This is the week that was: When social media showed its good and bad side


16-Aug-2011 08:59:00
Back earnestagency

Panic on the streets of London. The week in B2B and more.

This week there was only one thing dominating the news (apart from the small issue of the economy going down the pan) – the streets of London were taken over by baton and Blackberry wielding youngsters, ready to grab whatever they could get their hands on.

Is there anything the world of business, and B2B, could learn from this? Well not a huge amount, apart from of course a slap in the face that social media is truly the mouthpiece of the next generation and the channel that tomorrow’s business leaders, and buyers, will be using.

Brand shift of the week:

Ask any suited and booted gent on the Tube why he is using a Blackberry and he will either tell you ‘it’s good for email’ or ‘it’s the most secure on the market’, but RIM learnt this week that its market is shifting. 40% of British teenagers are using Blackberries to interact with their friends on BBM (messenger) and through social media – with 57% now visiting social networking sites on their mobiles. RIM came under fire when their new, not so desirable, brand ambassadors used the devices to orchestrate the riots across England. All credit is due though, the company did respond with tip top PR efficiency, ensuring they were working with the Police and tweeting about it along the way.

Social media do-gooder of the week:

It’s made brands famous, it’s got people fired, it’s even dominated news headlines in the latest months. Social media was once a growing fad, gripping the interests of the marketing community, now it is an engrained part of how society interacts and communicates. At times it is also the beacon of shining light in the murky online world - #riotcleanup was one of these. Spreading like wildfire and becoming a top trending topic in the UK, this online movement encouraged the masses to come out with their brooms and get sweeping. Social media does not just show a great development in technology, but also for society as a whole.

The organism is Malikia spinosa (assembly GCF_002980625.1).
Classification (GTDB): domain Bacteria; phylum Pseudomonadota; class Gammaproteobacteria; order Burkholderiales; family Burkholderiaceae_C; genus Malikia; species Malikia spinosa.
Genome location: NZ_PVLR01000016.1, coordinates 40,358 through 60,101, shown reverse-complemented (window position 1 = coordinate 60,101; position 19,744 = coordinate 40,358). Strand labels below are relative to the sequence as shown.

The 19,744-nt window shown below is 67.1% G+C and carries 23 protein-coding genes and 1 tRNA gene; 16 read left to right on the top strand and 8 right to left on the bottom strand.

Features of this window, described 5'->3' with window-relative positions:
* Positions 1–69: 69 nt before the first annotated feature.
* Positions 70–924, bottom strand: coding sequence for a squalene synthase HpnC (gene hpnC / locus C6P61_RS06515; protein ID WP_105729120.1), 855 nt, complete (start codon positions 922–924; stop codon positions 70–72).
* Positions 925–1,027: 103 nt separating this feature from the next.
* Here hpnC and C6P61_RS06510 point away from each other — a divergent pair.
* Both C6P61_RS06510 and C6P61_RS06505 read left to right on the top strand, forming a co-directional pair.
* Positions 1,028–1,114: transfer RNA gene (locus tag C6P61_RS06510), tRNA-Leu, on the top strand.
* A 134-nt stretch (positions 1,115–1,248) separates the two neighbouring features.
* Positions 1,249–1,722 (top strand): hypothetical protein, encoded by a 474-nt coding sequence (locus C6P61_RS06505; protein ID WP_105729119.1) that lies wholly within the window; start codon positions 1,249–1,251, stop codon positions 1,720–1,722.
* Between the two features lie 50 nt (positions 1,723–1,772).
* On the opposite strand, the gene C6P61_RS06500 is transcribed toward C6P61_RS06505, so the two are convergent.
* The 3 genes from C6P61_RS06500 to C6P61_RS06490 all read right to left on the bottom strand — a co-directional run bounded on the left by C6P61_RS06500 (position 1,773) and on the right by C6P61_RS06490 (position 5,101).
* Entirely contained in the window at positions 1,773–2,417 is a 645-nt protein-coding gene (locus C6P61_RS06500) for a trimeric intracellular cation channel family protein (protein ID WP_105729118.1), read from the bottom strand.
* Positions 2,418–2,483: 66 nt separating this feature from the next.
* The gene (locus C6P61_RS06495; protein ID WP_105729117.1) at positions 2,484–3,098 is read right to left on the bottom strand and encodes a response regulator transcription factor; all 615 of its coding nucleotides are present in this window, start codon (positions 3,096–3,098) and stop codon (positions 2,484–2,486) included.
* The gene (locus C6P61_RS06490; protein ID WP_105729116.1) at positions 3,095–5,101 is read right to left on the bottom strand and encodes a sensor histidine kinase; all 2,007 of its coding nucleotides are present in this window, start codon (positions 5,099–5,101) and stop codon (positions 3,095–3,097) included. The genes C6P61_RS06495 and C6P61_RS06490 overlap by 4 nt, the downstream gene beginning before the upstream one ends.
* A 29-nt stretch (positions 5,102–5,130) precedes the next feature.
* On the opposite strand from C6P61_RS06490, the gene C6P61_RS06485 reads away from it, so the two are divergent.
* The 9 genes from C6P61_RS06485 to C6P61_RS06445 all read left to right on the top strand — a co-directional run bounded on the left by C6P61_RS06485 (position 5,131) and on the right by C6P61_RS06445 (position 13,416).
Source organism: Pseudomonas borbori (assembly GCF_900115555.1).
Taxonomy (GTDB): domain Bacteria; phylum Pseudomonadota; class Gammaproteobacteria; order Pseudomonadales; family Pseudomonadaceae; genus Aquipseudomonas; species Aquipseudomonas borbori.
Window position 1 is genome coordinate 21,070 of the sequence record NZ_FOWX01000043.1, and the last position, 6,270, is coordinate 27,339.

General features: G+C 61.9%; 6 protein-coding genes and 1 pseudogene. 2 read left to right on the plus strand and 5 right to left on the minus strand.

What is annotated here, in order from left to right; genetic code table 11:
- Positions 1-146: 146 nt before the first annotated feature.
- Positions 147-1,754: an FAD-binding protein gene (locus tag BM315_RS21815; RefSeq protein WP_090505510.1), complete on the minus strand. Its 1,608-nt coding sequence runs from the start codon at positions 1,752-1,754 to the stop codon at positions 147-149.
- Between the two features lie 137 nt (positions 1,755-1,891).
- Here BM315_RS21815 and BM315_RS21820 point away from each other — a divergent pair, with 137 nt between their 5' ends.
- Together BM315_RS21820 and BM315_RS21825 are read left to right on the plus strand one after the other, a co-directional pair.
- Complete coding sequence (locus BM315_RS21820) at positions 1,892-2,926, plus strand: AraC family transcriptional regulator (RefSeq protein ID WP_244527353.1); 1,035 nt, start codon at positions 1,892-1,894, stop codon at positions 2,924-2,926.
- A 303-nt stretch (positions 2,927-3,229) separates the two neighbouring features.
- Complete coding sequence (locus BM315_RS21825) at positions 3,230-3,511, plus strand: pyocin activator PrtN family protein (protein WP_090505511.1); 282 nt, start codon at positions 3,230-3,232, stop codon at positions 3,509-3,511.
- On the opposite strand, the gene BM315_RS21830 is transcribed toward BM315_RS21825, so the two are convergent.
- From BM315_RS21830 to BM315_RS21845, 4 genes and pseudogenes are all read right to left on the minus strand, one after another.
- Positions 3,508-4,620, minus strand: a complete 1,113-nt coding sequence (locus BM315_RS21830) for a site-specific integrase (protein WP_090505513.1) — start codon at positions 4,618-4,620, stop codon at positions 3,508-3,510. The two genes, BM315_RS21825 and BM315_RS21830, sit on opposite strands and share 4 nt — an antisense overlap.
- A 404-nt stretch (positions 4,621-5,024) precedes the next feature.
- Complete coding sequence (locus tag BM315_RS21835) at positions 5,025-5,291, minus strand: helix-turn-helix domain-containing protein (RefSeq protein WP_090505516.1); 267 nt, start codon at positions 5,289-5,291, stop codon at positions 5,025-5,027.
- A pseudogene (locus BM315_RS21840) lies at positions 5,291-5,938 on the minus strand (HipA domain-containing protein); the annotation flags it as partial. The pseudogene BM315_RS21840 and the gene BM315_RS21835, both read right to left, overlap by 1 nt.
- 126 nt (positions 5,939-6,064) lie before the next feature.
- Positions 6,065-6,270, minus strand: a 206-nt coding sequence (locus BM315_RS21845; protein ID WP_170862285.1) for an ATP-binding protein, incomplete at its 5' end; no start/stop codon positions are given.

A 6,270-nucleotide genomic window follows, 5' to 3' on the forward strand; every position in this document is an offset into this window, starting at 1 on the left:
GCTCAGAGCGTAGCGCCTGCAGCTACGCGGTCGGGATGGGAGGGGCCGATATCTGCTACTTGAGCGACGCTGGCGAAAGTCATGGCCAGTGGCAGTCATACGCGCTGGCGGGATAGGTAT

Online controversy of the week:

The benefits behind the power of the social networks is clear for anyone to see, but is there a time when they become too powerful, and they must be reigned in? In light of recent trouble the British government certainly think so. But is this right, and more importantly is it fair? We think not, and restrictions in social media could really change the whole game online. A former official at GCHQ agrees: ‘Any attempt to exert state control over social media looks likely to fail’

Wake up call of the week:

So back to business... The continued growth of content marketing has been a great success for many organisations and their brands, with thought leadership papers a must have feature on any website or microsite. The IDG, however, released a report this week which highlights that if marketers want to make real inroads with their thought leadership pieces, true localisation is needed – so yes, it is worth the hassle.

Infographic of the week:

Ever wondered why there is a strange black and white patterned square appearing at the bottom of a number of printed adverts recently? Fear not! It is not a printing error but the simple QR (Quick Response) code, allowing anyone with a smartphone and a scanning app to go from offline to online with the simple push of a button. Does anyone really know what QR codes are, how they work and how they benefit them?

Fun fix of the week:

We mentioned earlier that the fall of the world economy got a bit lost this week, but it’s not all doom and gloom when you look at it in a different way.

That was the week that was. We hope yours was a good one too.

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B2B Marketing Social media Technology

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